Twenty is a puzzle game with numbers.
The goal of the game is to reach the tile “20”. You progress my merging similar value tiles. The merge increments the tile’s value by 1. Reaching the tile “20” will make it disappear.
The high score consists of the number of “20” tiles you’ve managed to reach.
Twenty and 2048
The game is reminiscent of the famous 2048 considering you progress in the game my merging same-value tiles.
But there are key differences:
- In Twenty, merging tiles increments the value by 1 ; in 2048, the new value is doubled.
- In Twenty, tile colors don’t follow a pattern ; in 2048, colors follow a specific gradient according to their value.
- Twenty is time-based. 2048 is not.
- In Twenty, new tiles can have any value (provided it already appeared once). In 2048, new tiles can only be of value 2 or 4.
Every 10 second, 7 new tiles appear at the bottom. Their order and value is random.
If no other merge is possible, the new line will appear instantly.
For a game to remain interesting, it needs to provide a similar experience but different challenge every time.
Instead of simply speeding up the timer gradually, the difficulty comes from random connections that appear between two tiles. It means that they can only move as one, which drastically reduces their movability. You need to merge one of the connected tiles to remove all its adjacent connections.
- After reaching tile “10”, only two tiles can be connected.
- After reaching tile “15”, up to three tiles can be connected.
- After reaching tile “20”, up to four tiles can be connected.
Because Twenty is a time-based game, the obivous aim is to merge tiles as fast as possible. Which means performing swift movements with your finger across the screen.
(By the way, I highly recommended playing on your phone).
Any move that doesn’t result in a possible merge is wasted time. Make each move count.
The key aspect of the game’s strategy is that not all merges are equal. In other words, the quickest merge is not always the best option.
The main problem you’ll face is not being able to access tile, rather than having no merge available left.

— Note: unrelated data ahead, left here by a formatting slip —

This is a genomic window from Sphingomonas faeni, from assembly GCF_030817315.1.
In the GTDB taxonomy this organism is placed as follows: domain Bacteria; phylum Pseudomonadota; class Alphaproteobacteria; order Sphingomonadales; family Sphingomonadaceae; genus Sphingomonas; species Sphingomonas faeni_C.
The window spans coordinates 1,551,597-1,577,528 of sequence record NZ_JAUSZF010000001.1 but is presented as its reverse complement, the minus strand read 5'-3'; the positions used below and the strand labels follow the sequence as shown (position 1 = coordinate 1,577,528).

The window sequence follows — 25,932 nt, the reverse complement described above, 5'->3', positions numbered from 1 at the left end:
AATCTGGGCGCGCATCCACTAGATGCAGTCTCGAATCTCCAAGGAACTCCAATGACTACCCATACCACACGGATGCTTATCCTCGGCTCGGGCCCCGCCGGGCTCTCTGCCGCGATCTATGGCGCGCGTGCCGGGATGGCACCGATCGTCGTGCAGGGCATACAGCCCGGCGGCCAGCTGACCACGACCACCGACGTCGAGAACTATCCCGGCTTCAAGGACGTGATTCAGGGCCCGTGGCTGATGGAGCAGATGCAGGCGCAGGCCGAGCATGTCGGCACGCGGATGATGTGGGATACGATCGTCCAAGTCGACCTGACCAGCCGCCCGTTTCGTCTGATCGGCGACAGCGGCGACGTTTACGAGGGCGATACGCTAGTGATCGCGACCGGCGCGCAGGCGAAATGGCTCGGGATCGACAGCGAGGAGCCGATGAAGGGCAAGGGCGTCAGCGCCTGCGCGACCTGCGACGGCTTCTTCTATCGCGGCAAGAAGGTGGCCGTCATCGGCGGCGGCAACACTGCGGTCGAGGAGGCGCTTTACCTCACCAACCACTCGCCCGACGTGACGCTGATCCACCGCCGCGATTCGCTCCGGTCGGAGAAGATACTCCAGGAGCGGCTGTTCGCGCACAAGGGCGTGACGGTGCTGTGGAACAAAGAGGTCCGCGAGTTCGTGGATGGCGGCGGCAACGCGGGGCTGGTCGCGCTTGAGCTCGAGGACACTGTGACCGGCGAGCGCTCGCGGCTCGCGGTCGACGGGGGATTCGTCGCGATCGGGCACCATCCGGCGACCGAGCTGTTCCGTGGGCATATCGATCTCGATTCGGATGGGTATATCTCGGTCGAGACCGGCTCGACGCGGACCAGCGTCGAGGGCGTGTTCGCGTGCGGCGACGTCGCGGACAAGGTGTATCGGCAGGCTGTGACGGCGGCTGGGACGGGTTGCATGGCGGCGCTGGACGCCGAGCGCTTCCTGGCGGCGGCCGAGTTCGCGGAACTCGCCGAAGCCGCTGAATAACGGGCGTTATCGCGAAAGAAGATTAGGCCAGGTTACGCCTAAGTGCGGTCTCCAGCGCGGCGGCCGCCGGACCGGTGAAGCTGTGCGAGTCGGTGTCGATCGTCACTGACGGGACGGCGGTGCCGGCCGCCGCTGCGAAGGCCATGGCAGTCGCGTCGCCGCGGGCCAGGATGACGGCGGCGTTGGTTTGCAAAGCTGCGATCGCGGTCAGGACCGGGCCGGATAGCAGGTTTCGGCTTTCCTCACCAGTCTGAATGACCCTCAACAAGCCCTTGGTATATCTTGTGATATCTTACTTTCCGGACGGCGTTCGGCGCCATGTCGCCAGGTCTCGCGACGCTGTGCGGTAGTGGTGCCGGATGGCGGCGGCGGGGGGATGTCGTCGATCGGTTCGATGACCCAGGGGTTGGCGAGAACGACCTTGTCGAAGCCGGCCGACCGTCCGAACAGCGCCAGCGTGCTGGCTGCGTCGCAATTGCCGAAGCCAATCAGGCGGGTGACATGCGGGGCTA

Keep all tiles accessible by keeping some columns empty, and avoid making lines (which is the opposite of Tetris basically.)
Focus on the lower numbers
Ask yourself: how many “1” tiles does it take to get a “n” tile?
Let’s imagine the game only spawns “1” tiles. You’ll need 4 of them to get a “3”. You’ll need 128 of them to get a “8”.
Obviously, other tiles than “1” appear, and you keep all the ones you’ve already merged. But you’ll free space quicker by merging lower values.
Keep the tiles ordered
Each tile value should be lower than the one it’s sitting on.
In the best case scenario, you can make towers of adjacent values:
My merging the “10” on top, it will trigger a chain reaction and get rid of five tiles in a row.
Reorder when merging
If a merge possible with a number located at the bottom of a column:
- if it has a higher value than the one on top: merge into
- if lower value: drag it out
If at least one possible merge is left (which means the timer hasn’t reset), it can be useful to take some time to reorder the tiles and place lower numbers on top.
It also allows to keep one “free” tile in case a better merge is possible after the timer runs out.
(Quick tip: when the timer is about to run out, hold a tile in the “air” to prevent it from connecting with another one.)
Make merge sequences
Try to merge the tile you’ve just “created”. For example, if merging two “7” to create a “8”, look for another “8”. Merge them and look for a “9”.
Doing so means you have at least one “n” tile, and you only need to find a second one.
Break the connections
If it wasn’t for the existence of connected tiles, the game would be very easy: because merging tiles removes one tile from the screen, merging tiles would be a virtuous cycle where keeping an empty (and thus playable) game area allows to easily merge tiles, which empties the area, etc.
So, if multiple merges possible: focus on targetting connected tiles. You’ll allow them to be moved freely, and prevent blocking the ones below.
If two tiles of same value are only separated vertically by another tile, move the middle tile to let the top one merge with the bottom one.
If you’re lucky and the middle tile was of value “n+1”, you can merge it back with the newly created tile.
The difficulty increases exponentially: if during one round you only manage to perform fewer than 5 merges, you’ll suffer the consequences for following rounds as well. Keeping your board “tidy” in the early rounds (before the “10” tile) is crucial to obtaining a high score.
Because time is a constraint, it is difficult to focus on applying all these ideas on each move.
Although keeping tiles ordered is essential, it’s very hard to maintain over time. That’s why focusing on breaking the connections is a great strategy.
In later rounds, because the board can be completely blocked by connected tiles, the problem doesn’t come from the existence of merges or the speed required to perform them, but simply from the ability to perform them.
Sometimes, moving tiles to break 1 connection instead of merging 6 non-connected tiles can be considered a better move in the long run. It also helps focusing on one aspect of the game because connections are easy to spot.